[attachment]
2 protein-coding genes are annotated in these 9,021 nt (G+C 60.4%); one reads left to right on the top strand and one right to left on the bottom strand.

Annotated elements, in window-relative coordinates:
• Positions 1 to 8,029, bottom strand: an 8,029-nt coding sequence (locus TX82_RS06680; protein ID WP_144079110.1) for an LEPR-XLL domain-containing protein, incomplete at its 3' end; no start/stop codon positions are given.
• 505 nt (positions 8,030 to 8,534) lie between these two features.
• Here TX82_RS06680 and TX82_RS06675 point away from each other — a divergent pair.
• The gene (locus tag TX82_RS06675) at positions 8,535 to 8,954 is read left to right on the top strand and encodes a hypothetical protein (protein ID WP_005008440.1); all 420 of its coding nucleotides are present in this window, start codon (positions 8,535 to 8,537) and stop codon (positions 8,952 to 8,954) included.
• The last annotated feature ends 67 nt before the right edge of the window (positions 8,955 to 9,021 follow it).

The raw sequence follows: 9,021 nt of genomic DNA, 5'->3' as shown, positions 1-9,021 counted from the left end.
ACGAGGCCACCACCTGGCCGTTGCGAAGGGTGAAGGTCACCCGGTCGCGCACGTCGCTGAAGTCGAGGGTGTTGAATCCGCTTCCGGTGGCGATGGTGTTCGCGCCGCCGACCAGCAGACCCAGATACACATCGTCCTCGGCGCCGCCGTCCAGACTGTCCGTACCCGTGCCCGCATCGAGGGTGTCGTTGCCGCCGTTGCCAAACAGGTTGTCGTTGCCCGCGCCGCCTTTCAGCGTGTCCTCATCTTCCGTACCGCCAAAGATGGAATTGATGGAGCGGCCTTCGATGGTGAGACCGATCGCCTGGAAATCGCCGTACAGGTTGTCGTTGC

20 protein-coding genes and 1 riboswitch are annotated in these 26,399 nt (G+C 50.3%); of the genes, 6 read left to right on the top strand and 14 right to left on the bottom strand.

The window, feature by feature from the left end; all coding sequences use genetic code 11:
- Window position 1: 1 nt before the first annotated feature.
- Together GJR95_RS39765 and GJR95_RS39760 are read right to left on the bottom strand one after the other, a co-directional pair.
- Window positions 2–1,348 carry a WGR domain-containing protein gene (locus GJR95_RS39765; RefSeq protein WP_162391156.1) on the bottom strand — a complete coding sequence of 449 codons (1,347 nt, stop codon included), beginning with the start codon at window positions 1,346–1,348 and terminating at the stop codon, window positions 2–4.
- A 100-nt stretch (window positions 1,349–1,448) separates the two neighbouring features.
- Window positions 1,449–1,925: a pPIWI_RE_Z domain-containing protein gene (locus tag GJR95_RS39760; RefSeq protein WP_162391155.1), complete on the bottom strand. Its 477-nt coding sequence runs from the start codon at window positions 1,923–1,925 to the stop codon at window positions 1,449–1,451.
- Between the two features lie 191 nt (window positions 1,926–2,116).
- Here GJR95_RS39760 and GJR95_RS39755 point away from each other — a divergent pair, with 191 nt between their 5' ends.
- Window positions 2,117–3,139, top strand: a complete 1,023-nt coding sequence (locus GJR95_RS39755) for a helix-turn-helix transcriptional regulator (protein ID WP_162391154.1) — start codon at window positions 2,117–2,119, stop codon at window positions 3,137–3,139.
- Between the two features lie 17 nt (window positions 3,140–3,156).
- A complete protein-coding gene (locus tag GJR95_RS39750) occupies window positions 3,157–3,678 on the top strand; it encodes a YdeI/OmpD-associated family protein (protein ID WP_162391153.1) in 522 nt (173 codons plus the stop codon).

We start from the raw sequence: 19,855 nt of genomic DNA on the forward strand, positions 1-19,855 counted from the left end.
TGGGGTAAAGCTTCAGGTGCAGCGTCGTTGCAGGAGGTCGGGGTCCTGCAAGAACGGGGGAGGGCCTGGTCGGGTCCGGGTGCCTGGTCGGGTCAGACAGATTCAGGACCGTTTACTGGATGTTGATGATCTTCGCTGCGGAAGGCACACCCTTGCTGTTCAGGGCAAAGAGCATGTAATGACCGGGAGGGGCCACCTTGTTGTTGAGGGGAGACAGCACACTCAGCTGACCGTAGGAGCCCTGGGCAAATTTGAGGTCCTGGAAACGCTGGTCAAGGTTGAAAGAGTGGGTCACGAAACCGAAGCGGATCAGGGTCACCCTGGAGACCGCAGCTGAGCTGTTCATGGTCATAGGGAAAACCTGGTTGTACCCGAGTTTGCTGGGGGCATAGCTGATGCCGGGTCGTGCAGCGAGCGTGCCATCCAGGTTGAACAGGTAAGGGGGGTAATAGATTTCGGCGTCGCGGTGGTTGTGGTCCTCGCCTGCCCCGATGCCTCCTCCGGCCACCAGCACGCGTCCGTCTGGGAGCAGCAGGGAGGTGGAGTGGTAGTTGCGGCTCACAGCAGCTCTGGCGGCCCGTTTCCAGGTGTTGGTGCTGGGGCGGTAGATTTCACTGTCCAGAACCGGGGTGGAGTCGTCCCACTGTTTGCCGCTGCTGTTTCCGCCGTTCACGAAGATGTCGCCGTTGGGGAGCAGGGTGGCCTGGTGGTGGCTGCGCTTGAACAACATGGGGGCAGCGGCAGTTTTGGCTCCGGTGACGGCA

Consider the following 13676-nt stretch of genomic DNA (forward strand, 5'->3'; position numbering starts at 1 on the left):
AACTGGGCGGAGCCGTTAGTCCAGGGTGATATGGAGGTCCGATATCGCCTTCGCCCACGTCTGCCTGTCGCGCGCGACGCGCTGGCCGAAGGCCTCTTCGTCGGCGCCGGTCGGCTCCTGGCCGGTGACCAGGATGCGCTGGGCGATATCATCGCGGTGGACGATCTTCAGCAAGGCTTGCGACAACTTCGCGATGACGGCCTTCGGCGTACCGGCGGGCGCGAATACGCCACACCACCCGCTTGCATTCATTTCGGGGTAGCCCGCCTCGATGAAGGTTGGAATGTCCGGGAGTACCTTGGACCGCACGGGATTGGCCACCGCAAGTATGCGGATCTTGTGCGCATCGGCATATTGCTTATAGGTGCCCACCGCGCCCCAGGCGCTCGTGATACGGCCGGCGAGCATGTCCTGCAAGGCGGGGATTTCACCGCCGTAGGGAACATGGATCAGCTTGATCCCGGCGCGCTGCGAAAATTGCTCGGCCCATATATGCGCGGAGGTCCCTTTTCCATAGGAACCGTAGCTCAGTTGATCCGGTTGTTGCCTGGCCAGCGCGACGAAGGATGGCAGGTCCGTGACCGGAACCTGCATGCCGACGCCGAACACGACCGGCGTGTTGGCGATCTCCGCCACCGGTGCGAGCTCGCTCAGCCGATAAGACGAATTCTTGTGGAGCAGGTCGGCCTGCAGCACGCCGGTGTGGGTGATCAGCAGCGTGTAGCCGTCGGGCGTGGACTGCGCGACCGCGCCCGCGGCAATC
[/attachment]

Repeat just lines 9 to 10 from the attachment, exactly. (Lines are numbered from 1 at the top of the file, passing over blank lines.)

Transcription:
ACGAGGCCACCACCTGGCCGTTGCGAAGGGTGAAGGTCACCCGGTCGCGCACGTCGCTGAAGTCGAGGGTGTTGAATCCGCTTCCGGTGGCGATGGTGTTCGCGCCGCCGACCAGCAGACCCAGATACACATCGTCCTCGGCGCCGCCGTCCAGACTGTCCGTACCCGTGCCCGCATCGAGGGTGTCGTTGCCGCCGTTGCCAAACAGGTTGTCGTTGCCCGCGCCGCCTTTCAGCGTGTCCTCATCTTCCGTACCGCCAAAGATGGAATTGATGGAGCGGCCTTCGATGGTGAGACCGATCGCCTGGAAATCGCCGTACAGGTTGTCGTTGC

20 protein-coding genes and 1 riboswitch are annotated in these 26,399 nt (G+C 50.3%); of the genes, 6 read left to right on the top strand and 14 right to left on the bottom strand.